• Aunt Agatha, in perhaps the novel’s ideal union. She and Torchy are equals, co-parents and co-workers, who face their isolated life with good cheer, open minds, and hands together. However, she, like her sister, is confined, an important epiphany for Una:

For my aunt and my mother, journeying lay in their fingers for the most part. They knew the landscape of colored patches, the rivulets and tributaries of stitchery. They knew the voyage of reading. It seemed an inward journey. But the sea! the sea! How could it not seem freer, wider, more uncharted than anything else one could know? I wanted it for Giles. For any man I loved. Perhaps in sending Kit to play the part of companion, Giles wished me to learn that many men could love me, that choice and not inevitability were the lot of both woman and man.

For my mother and my aunt, the thought of babies revitalized their beings. And yet, I did not just want babies, or men who went to sea. I wanted something for myself. (124)

  • Captain Swift’s absent wife, who died in childbed: “Her bed’s the grave . . . She gave her life for Chester of the darling curls” (161). A reminder of the very real danger Una and any other nineteenth-century woman faced in childbirth; an example of what I like to call the good-dead-wife trope.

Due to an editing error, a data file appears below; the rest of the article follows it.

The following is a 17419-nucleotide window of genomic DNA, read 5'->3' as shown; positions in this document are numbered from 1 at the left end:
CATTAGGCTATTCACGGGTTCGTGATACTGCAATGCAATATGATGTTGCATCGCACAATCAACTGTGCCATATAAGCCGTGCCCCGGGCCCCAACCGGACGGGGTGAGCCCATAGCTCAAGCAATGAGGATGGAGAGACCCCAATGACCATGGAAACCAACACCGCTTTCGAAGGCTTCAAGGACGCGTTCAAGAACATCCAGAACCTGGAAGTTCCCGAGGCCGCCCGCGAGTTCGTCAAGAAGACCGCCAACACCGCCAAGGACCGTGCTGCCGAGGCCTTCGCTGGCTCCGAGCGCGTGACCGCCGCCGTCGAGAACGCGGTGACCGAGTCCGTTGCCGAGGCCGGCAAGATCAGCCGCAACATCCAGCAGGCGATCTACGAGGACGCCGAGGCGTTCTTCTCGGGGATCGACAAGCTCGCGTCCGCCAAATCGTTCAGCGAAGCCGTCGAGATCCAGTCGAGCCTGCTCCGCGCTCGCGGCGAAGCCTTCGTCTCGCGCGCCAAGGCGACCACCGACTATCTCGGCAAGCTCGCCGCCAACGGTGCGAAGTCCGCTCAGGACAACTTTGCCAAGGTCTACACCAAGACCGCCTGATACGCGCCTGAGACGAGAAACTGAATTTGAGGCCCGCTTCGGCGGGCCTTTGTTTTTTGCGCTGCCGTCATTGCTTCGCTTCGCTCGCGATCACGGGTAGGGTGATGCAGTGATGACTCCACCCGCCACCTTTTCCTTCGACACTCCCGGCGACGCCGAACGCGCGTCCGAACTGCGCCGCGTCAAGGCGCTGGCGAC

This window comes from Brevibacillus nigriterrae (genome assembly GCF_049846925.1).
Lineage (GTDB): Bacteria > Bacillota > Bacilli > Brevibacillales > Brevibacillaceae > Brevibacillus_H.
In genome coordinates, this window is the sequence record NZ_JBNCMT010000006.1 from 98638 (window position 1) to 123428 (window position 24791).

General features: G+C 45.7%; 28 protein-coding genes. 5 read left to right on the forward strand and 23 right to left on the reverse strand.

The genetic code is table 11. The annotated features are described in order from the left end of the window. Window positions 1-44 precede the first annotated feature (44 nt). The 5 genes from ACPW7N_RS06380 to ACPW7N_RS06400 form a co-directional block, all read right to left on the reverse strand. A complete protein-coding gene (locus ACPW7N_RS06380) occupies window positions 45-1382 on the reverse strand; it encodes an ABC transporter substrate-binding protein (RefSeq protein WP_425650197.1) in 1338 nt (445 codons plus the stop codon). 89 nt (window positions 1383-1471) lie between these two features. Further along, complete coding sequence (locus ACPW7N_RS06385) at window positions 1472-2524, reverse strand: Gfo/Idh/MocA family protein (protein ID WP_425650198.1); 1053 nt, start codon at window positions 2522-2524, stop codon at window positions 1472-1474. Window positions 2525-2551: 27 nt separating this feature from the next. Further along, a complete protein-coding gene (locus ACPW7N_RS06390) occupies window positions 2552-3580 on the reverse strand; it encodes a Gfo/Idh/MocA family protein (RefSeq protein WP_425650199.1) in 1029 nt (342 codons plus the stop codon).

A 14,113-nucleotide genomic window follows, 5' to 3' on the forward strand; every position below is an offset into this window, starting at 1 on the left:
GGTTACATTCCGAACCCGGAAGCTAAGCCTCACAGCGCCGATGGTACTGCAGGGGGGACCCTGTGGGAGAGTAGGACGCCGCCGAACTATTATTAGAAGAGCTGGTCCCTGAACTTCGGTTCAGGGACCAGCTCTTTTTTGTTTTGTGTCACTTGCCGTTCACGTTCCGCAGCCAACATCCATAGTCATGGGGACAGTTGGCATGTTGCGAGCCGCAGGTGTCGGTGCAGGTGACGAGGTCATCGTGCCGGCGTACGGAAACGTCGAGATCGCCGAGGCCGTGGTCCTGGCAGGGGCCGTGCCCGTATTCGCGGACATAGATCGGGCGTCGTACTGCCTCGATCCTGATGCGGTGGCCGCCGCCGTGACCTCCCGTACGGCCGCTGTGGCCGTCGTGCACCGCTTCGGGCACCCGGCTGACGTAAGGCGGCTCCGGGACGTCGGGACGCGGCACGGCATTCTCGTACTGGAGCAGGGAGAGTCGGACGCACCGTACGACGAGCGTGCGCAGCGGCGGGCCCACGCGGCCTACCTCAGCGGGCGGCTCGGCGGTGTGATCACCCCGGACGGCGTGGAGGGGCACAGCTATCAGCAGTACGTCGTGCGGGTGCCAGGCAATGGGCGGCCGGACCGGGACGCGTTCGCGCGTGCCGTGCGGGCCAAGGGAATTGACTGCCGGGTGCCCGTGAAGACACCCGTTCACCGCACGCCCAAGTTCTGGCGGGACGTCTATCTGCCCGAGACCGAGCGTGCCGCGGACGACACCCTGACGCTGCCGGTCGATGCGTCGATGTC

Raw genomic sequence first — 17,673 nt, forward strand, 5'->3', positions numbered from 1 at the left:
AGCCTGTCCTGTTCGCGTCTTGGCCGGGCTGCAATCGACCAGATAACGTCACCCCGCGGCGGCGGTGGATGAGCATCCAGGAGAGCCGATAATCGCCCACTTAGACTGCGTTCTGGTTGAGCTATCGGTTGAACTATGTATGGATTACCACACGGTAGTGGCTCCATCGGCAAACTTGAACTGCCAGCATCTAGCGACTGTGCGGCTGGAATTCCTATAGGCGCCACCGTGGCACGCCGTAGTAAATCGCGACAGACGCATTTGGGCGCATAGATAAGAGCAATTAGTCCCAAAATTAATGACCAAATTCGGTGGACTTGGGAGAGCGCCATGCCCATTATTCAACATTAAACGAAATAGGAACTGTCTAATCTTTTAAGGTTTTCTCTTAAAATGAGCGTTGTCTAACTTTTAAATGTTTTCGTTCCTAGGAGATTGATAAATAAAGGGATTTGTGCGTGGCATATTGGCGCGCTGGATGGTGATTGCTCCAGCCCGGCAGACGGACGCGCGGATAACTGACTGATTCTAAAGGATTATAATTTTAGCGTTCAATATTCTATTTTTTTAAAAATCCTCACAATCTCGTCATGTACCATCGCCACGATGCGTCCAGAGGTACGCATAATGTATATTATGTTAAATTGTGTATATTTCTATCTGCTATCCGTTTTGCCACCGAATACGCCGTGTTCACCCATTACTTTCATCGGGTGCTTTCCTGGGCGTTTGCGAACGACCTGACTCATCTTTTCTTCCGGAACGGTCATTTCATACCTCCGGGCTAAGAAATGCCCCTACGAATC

• Sallie Swain, feminine, generous, adherent to the standards of feminine behavior common to her time and place, even on board a merchant vessel.
  • Charlotte Hussey, vivacious and cheerful, practical to a limit. Warm toward her much-older husband, but overcome with her love for Kit.
  • Mrs. Macey, a widow who tells Una the joys of being a sailor’s wife: “You can come to love your own life. Alone” (348).
  • Mary Starbuck, steadfast and loyal, calm and religious and kind, the ideal Quaker wife.

(At over 650 pages, you’d expect it to be a long list, right?)

Una learns over time that the experience of being a wife is not an universal one; neither fidelity nor infidelity, neither solitude nor company, neither cruelty nor kindness may be expected of all spouses. Knowing her own mind, Una chooses her husbands with care; she compares herself to Maria Mitchell, reflecting, “my investments were so much in people” (464). By observing the women and marriages around her, Una chooses pieces of wifehood for herself, crafting an approach to wifehood all her own.

2. In what way does this woman define “wife”—or in what way is she defined by “wife”?

What magic there was in the word when it names all that I would be! Mother, daughter, neighbor, friend—I let go of all those names, except my own, for that of wife. I drank the word as if it were wine. (457)

Una comes to marriage on her own terms, and she defines herself as married even when, in the case of her last marriage, there’s no semblance of ceremony or state sponsorship to confirm the union. How she views her own position as “wife” varies from marriage to marriage, but in every marriage, as she says of the second, “I did not question the legitimacy of our marriage, our power to define our lives” (361).